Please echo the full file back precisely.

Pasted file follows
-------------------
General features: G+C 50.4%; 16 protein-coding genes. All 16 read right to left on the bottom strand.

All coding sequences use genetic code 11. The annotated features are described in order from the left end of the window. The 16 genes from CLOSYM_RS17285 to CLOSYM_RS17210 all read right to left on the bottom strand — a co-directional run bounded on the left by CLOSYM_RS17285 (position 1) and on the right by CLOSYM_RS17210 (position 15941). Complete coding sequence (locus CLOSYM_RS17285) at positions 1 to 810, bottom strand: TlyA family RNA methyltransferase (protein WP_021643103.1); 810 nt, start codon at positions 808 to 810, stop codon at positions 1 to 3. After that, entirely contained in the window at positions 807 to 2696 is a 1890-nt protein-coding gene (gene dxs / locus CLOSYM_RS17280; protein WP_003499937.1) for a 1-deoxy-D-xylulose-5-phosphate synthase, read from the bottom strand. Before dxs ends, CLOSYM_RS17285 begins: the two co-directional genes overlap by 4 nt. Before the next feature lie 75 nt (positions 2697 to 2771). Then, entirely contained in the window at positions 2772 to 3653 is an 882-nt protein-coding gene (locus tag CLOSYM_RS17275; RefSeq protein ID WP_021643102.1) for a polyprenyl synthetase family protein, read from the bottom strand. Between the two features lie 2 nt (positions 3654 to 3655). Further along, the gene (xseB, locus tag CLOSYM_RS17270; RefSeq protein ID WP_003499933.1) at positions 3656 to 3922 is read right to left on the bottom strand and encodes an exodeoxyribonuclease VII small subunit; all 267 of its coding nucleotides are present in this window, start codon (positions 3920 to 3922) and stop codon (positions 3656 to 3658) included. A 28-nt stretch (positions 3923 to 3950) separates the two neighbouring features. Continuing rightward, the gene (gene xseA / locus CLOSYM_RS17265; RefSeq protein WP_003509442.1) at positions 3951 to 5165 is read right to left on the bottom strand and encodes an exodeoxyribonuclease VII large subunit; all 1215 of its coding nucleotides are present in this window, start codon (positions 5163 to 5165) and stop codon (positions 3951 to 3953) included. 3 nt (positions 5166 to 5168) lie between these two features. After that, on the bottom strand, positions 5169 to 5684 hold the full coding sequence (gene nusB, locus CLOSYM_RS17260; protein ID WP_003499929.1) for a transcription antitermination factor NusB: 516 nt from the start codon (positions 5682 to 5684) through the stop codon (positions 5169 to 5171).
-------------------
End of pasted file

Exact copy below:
General features: G+C 50.4%; 16 protein-coding genes. All 16 read right to left on the bottom strand.

All coding sequences use genetic code 11. The annotated features are described in order from the left end of the window. The 16 genes from CLOSYM_RS17285 to CLOSYM_RS17210 all read right to left on the bottom strand — a co-directional run bounded on the left by CLOSYM_RS17285 (position 1) and on the right by CLOSYM_RS17210 (position 15941). Complete coding sequence (locus CLOSYM_RS17285) at positions 1 to 810, bottom strand: TlyA family RNA methyltransferase (protein WP_021643103.1); 810 nt, start codon at positions 808 to 810, stop codon at positions 1 to 3. After that, entirely contained in the window at positions 807 to 2696 is a 1890-nt protein-coding gene (gene dxs / locus CLOSYM_RS17280; protein WP_003499937.1) for a 1-deoxy-D-xylulose-5-phosphate synthase, read from the bottom strand. Before dxs ends, CLOSYM_RS17285 begins: the two co-directional genes overlap by 4 nt. Before the next feature lie 75 nt (positions 2697 to 2771). Then, entirely contained in the window at positions 2772 to 3653 is an 882-nt protein-coding gene (locus tag CLOSYM_RS17275; RefSeq protein ID WP_021643102.1) for a polyprenyl synthetase family protein, read from the bottom strand. Between the two features lie 2 nt (positions 3654 to 3655). Further along, the gene (xseB, locus tag CLOSYM_RS17270; RefSeq protein ID WP_003499933.1) at positions 3656 to 3922 is read right to left on the bottom strand and encodes an exodeoxyribonuclease VII small subunit; all 267 of its coding nucleotides are present in this window, start codon (positions 3920 to 3922) and stop codon (positions 3656 to 3658) included. A 28-nt stretch (positions 3923 to 3950) separates the two neighbouring features. Continuing rightward, the gene (gene xseA / locus CLOSYM_RS17265; RefSeq protein WP_003509442.1) at positions 3951 to 5165 is read right to left on the bottom strand and encodes an exodeoxyribonuclease VII large subunit; all 1215 of its coding nucleotides are present in this window, start codon (positions 5163 to 5165) and stop codon (positions 3951 to 3953) included. 3 nt (positions 5166 to 5168) lie between these two features. After that, on the bottom strand, positions 5169 to 5684 hold the full coding sequence (gene nusB, locus CLOSYM_RS17260; protein ID WP_003499929.1) for a transcription antitermination factor NusB: 516 nt from the start codon (positions 5682 to 5684) through the stop codon (positions 5169 to 5171).